The family had been separated for more than two months, ever since they were the victims of another NATO bombing mistake. In the chaos that followed, father and two daughters wound up in separate Albanian refugee camps; mother and two sons in the Isa Grezda Hospital.

Mustafe Istogu was at first thrilled to see his wife and boys. Then he broke into tears.

"He saw my son had a leg amputated," Mrs. Istogu says.

Krenar, 7, was riding with the rest of his family in a truck near Djakovica (pronounced Jah-koh-VEET-sah) on April 14 when they heard the fighter jet high overhead. The others managed to jump out and run into the woods; Krenar could not escape in time.

Doctors at the hospital amputated his right leg below the knee. They also stitched up a gaping wound that nearly paralyzed his left arm. He is learning to walk on crutches, but the wood chafes his arm so badly that his parents have to carry him most of the time.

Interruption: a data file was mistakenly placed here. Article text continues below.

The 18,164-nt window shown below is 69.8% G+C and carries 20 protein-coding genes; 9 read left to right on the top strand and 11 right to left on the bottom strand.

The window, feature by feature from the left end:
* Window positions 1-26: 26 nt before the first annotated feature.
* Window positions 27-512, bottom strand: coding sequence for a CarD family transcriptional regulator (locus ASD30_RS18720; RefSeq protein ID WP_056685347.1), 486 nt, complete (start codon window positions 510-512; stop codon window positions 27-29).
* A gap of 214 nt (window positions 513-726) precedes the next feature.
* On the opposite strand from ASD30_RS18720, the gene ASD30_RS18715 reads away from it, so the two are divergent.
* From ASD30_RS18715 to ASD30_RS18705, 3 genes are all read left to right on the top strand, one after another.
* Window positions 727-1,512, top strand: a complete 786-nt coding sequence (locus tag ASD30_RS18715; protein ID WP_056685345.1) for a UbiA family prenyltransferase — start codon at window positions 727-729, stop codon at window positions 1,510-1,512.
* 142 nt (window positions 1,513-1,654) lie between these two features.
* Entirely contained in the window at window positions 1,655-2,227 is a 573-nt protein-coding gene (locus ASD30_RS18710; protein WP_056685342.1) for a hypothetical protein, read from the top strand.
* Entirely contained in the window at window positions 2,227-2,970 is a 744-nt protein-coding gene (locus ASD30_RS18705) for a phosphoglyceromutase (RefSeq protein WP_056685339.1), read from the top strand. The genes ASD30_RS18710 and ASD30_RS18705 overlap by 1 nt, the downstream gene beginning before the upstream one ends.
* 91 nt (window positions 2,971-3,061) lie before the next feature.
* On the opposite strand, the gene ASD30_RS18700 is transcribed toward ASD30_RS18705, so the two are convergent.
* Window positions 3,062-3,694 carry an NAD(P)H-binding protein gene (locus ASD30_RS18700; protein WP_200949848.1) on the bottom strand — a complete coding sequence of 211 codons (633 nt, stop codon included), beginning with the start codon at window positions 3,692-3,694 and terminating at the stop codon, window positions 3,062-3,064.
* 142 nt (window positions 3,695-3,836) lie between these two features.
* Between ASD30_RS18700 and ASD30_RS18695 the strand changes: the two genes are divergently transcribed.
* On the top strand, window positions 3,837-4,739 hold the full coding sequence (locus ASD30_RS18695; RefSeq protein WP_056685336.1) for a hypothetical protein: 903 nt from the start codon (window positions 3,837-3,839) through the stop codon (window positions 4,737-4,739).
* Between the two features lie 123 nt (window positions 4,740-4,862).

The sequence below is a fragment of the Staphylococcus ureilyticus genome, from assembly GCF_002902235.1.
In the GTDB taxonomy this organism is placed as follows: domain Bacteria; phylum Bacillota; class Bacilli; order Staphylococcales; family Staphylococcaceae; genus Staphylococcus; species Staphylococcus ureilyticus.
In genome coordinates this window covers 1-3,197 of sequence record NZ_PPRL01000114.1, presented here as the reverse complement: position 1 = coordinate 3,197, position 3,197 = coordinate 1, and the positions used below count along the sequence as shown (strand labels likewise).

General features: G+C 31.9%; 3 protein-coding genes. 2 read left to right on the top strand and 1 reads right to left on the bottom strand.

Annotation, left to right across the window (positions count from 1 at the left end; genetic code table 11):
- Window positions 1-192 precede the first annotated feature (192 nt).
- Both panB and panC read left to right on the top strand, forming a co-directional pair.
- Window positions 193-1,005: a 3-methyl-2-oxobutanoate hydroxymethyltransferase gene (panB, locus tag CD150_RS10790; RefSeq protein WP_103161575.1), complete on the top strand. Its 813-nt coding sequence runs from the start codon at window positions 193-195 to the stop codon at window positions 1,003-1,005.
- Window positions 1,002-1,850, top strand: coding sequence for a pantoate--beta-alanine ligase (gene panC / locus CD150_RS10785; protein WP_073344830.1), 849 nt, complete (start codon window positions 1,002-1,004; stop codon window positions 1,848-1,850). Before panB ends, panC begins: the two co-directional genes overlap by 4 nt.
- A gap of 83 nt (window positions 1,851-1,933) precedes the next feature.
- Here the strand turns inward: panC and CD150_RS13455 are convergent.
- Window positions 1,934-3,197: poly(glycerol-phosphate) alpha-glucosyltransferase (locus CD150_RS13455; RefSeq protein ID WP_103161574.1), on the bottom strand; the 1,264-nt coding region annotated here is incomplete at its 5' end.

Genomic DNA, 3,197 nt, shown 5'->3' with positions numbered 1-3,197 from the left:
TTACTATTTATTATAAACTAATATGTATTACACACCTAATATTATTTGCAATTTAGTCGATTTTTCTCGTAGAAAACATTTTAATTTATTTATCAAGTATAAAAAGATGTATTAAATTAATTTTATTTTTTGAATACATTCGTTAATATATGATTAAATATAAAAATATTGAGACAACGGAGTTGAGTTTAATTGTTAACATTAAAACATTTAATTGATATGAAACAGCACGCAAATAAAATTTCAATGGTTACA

"It's impossible to see how this happened," his father says, still bitter at NATO. "They can't recognize a column of civilians? If this happened to us in a battle with Serb forces it would be one thing, but to have this happen in a column is very tragic."

That the family was reunited is due to some incredible luck and a German TV station.

Soon after arriving in an Albanian refugee camp, Mustafe Istogu was able to call his brother, who lives in Germany. The brother was watching TV a few nights later when he saw a report from a second huge refugee camp. And there on the screen were his nieces -- Mustafe's daughters.

The brother went to Albania, found both girls, then located Mustafe. Mustafe already had learned from other refugees that the rest of his family had been hospitalized in Djakovica. As soon as possible after the war ended, he used some of the money his brother left him and caught a taxi to Kosovo.